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What is a volt ?

  1. Jul 6, 2004 #1
    what is a "volt"?

    hi to all friends.

    what is a "volt"?

    can you pl explain the meaning of that word and also "watt" (i know it is used to mesuare the amount of energy but that is about all)
     
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  3. Jul 6, 2004 #2

    chroot

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    There are many ways to define a volt:

    A volt is the potential difference that will cause 1 ampere of current to flow through a 1 ohm resistance.

    A volt is the potential difference across a conducting material which 1 ampere of current dissipates 1 watt of power.

    The potential 1.43 nanometers from a proton is 1 volt.

    - Warren
     
  4. Jul 6, 2004 #3

    chroot

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    A watt is a power dissipation of one joule per second. It's also one volt-ampere.

    - Warren
     
  5. Jul 6, 2004 #4
    A volt is a measure of potential between two points. A one-coulomb charge will undergo a net change of one joule of energy if it moves from one point to the other.
     
  6. Jul 6, 2004 #5
    i now understan watt but not volt really.

    can you please put it in more simple way. i don't really understand what an ampeer is.
     
  7. Jul 6, 2004 #6

    chroot

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    Every electron carries a specific charge. A coulomb of charge is the total amount of charge carried by [itex]6.25 \cdot 10^{18}[/itex] electrons. An ampere is this number of electrons flowing past a given point in a wire every second.

    - Warren
     
  8. Jul 6, 2004 #7
    so! ampere is like bandwidth

    and

    volt is the amount of energy!
     
  9. Jul 6, 2004 #8

    russ_watters

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    No. Volts are an electrical force and coulombs are like mass. So, similar to Newtonian physics, power is force times distance per unit time - or volts times amps. Energy is power (volts times amps) times time.
     
  10. Jul 7, 2004 #9
    No, volts are not forces.

    What exactly is hard to understand using the definition I posted? Seems clear to me. I hope it's clear to most everyone else.
     
  11. Jul 7, 2004 #10

    robphy

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    I believe the correct analogy is that "charge [displaced]" (measured in Coulombs) is analogous to a [generalized]-displacement... not mass.
    Then, "voltage" [akin to an electromotive-force] (measured in Joules/Coulomb) is analogous to a generalized-force, in the Lagrangian spirit. "Current" is analogous to a generalized-velocity. By the way, "Inductance" is analogous to mass.

    For the beginning student, this is certainly too advanced to be properly appreciated unless the analogies are carefully presented in an appropriate example.
     
  12. Jul 7, 2004 #11
    im in year 11 and no background in Electricity what so ever. so can you plaese explain from start?
     
  13. Jul 11, 2004 #12

    Does this mean that 1 ampere will allow [itex]6.25 \cdot 10^{18}[/itex] electronsto pass in a second at any given point?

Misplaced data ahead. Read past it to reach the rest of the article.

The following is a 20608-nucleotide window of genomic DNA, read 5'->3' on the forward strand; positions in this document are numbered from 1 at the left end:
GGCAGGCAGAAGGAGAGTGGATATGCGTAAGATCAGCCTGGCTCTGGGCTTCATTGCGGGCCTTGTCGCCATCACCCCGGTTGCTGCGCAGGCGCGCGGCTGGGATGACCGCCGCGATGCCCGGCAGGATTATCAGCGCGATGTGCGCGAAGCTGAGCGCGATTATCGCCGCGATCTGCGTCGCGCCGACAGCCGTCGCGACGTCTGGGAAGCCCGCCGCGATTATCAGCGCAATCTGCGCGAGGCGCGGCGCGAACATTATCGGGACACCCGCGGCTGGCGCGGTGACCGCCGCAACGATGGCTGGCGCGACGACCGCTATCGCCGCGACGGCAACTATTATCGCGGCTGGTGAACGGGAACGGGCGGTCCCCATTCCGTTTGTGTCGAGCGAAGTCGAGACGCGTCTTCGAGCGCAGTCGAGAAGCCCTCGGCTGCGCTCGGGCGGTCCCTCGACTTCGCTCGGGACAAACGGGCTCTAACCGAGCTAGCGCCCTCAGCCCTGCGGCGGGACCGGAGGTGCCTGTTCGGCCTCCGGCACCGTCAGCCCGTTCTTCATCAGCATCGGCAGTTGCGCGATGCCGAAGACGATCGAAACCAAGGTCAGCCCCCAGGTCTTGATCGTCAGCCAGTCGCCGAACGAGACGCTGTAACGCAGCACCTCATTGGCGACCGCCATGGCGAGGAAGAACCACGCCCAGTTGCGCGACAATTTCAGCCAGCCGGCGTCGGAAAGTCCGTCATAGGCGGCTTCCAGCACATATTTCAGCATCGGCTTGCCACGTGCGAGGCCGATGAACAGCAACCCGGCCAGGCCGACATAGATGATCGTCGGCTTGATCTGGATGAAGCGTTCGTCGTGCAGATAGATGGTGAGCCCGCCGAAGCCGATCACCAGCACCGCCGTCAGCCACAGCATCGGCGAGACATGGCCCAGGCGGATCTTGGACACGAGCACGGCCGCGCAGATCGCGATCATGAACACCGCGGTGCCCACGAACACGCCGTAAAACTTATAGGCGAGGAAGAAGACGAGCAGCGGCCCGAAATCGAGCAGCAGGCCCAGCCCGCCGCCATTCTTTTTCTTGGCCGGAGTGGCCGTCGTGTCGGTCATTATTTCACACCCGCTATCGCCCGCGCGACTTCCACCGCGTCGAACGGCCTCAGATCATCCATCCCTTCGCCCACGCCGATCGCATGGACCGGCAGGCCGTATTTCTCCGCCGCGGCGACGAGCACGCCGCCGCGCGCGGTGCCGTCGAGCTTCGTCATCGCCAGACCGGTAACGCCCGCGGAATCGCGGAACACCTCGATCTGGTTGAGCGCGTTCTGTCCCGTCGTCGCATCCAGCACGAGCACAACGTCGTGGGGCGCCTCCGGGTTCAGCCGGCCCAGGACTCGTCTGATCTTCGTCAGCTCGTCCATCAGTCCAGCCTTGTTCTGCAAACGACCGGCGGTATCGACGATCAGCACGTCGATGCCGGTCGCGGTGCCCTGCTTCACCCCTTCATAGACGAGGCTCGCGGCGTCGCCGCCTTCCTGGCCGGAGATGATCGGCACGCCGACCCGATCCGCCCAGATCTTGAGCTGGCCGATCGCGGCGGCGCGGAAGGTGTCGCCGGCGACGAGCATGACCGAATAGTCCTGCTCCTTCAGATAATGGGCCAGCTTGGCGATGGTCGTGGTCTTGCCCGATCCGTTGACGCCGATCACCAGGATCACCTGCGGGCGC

if that is the case will a 2 ampere wire alow twice [itex]6.25 \cdot 10^{18}[/itex] electronsto pass in a second at any given point ([itex]12.5\cdot 10^{36}[/itex])
     
    Last edited by a moderator: Jul 11, 2004
  14. Jul 11, 2004 #13

    chroot

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    Yes, bayan, that's correct. A current of one ampere is defined as 6.25 * 1018 electrons per second passing a given point in the wire.

    I should note that there is no such thing as a "2 ampere wire" -- wires will carry however much current is dictated by the potential applied across them and their inherent resistivity -- at least until they melt.

    - Warren
     
  15. Jul 12, 2004 #14
    i have another question.

    1 ohm resistance is potential difference of one "VOLT" produces a current of one "ampere".

    does this mean that a 8 ohm resistance is the potential diffrence of 8 "VOLTs" produces a current of one "ampere".

    or

    does it mean that a 8 ohm resistance is the potential diffrence of 8 "VOLTs" produces a current of 8 "ampere". (although i think this is wrong)
     
  16. Jul 12, 2004 #15

    selfAdjoint

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    The formula is Ohm's law, E = IR, where E is in volts, I is in amperes and R is in ohms. So you can work out the answers to your questions from that.
     
  17. Jul 12, 2004 #16

    krab

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    Looks to me like you do not understand exponential notation. twice [itex]6.25 \cdot 10^{18}[/itex] is [itex]12.5\cdot 10^{18}[/itex], not [itex]12.5\cdot 10^{36}[/itex].
    This is vital, so study it first.
     
  18. Jul 13, 2004 #17
    thanx to all how answered. i think that i understand it now
     
  19. Jul 13, 2004 #18

    Janus

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    One stipulation: a watt equals a volt-ampere in DC circuits or purely resistive AC circuits, but not in AC circuits in which the load is at least partially reactive (contains inductors or capacitors.